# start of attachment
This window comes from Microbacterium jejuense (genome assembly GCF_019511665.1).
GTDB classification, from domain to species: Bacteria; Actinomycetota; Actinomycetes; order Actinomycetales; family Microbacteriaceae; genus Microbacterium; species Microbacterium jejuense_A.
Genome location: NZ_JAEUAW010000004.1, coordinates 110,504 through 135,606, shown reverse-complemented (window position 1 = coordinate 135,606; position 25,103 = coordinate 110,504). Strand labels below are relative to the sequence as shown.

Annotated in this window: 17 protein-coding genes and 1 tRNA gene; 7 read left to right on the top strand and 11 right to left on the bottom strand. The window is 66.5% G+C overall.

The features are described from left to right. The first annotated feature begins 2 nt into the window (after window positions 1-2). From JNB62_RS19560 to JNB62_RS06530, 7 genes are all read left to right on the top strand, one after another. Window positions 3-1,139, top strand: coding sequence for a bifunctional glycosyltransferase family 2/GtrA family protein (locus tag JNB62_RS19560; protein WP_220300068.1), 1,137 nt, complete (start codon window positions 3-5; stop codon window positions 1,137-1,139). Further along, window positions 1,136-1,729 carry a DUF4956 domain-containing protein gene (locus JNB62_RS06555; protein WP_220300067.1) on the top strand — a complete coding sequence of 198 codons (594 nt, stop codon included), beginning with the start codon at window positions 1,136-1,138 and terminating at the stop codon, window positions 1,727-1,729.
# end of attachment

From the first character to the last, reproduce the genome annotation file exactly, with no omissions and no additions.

This window comes from Microbacterium jejuense (genome assembly GCF_019511665.1).
GTDB classification, from domain to species: Bacteria; Actinomycetota; Actinomycetes; order Actinomycetales; family Microbacteriaceae; genus Microbacterium; species Microbacterium jejuense_A.
Genome location: NZ_JAEUAW010000004.1, coordinates 110,504 through 135,606, shown reverse-complemented (window position 1 = coordinate 135,606; position 25,103 = coordinate 110,504). Strand labels below are relative to the sequence as shown.

Annotated in this window: 17 protein-coding genes and 1 tRNA gene; 7 read left to right on the top strand and 11 right to left on the bottom strand. The window is 66.5% G+C overall.

The features are described from left to right. The first annotated feature begins 2 nt into the window (after window positions 1-2). From JNB62_RS19560 to JNB62_RS06530, 7 genes are all read left to right on the top strand, one after another. Window positions 3-1,139, top strand: coding sequence for a bifunctional glycosyltransferase family 2/GtrA family protein (locus tag JNB62_RS19560; protein WP_220300068.1), 1,137 nt, complete (start codon window positions 3-5; stop codon window positions 1,137-1,139). Further along, window positions 1,136-1,729 carry a DUF4956 domain-containing protein gene (locus JNB62_RS06555; protein WP_220300067.1) on the top strand — a complete coding sequence of 198 codons (594 nt, stop codon included), beginning with the start codon at window positions 1,136-1,138 and terminating at the stop codon, window positions 1,727-1,729.